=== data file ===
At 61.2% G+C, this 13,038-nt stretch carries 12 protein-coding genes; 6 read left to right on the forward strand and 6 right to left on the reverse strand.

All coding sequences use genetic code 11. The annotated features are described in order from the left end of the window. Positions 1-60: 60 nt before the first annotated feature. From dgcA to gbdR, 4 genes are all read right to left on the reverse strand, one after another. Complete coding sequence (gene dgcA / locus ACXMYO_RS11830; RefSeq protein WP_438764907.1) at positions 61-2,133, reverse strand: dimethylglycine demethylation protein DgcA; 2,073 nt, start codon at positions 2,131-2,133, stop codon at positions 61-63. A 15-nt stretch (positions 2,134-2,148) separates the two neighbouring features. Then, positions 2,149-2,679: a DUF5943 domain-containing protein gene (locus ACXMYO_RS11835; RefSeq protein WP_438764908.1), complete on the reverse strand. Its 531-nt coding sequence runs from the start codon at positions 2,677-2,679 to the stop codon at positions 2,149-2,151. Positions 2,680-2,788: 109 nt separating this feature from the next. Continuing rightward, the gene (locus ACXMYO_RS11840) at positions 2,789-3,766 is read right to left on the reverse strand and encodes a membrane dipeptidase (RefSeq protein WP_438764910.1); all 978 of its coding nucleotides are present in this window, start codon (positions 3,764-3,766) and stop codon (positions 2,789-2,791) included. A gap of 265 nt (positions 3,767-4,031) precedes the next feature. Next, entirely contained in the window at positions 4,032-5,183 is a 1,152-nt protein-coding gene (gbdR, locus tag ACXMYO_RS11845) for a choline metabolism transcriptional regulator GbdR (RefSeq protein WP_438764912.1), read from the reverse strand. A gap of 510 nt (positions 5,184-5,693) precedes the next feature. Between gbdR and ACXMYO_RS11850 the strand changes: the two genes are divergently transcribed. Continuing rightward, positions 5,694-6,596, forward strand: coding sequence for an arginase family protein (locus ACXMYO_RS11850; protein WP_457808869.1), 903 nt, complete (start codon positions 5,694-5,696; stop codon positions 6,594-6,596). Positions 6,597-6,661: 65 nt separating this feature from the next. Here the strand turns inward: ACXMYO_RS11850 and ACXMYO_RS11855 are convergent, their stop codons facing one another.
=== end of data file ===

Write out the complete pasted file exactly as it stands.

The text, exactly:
At 61.2% G+C, this 13,038-nt stretch carries 12 protein-coding genes; 6 read left to right on the forward strand and 6 right to left on the reverse strand.

All coding sequences use genetic code 11. The annotated features are described in order from the left end of the window. Positions 1-60: 60 nt before the first annotated feature. From dgcA to gbdR, 4 genes are all read right to left on the reverse strand, one after another. Complete coding sequence (gene dgcA / locus ACXMYO_RS11830; RefSeq protein WP_438764907.1) at positions 61-2,133, reverse strand: dimethylglycine demethylation protein DgcA; 2,073 nt, start codon at positions 2,131-2,133, stop codon at positions 61-63. A 15-nt stretch (positions 2,134-2,148) separates the two neighbouring features. Then, positions 2,149-2,679: a DUF5943 domain-containing protein gene (locus ACXMYO_RS11835; RefSeq protein WP_438764908.1), complete on the reverse strand. Its 531-nt coding sequence runs from the start codon at positions 2,677-2,679 to the stop codon at positions 2,149-2,151. Positions 2,680-2,788: 109 nt separating this feature from the next. Continuing rightward, the gene (locus ACXMYO_RS11840) at positions 2,789-3,766 is read right to left on the reverse strand and encodes a membrane dipeptidase (RefSeq protein WP_438764910.1); all 978 of its coding nucleotides are present in this window, start codon (positions 3,764-3,766) and stop codon (positions 2,789-2,791) included. A gap of 265 nt (positions 3,767-4,031) precedes the next feature. Next, entirely contained in the window at positions 4,032-5,183 is a 1,152-nt protein-coding gene (gbdR, locus tag ACXMYO_RS11845) for a choline metabolism transcriptional regulator GbdR (RefSeq protein WP_438764912.1), read from the reverse strand. A gap of 510 nt (positions 5,184-5,693) precedes the next feature. Between gbdR and ACXMYO_RS11850 the strand changes: the two genes are divergently transcribed. Continuing rightward, positions 5,694-6,596, forward strand: coding sequence for an arginase family protein (locus ACXMYO_RS11850; protein WP_457808869.1), 903 nt, complete (start codon positions 5,694-5,696; stop codon positions 6,594-6,596). Positions 6,597-6,661: 65 nt separating this feature from the next. Here the strand turns inward: ACXMYO_RS11850 and ACXMYO_RS11855 are convergent, their stop codons facing one another.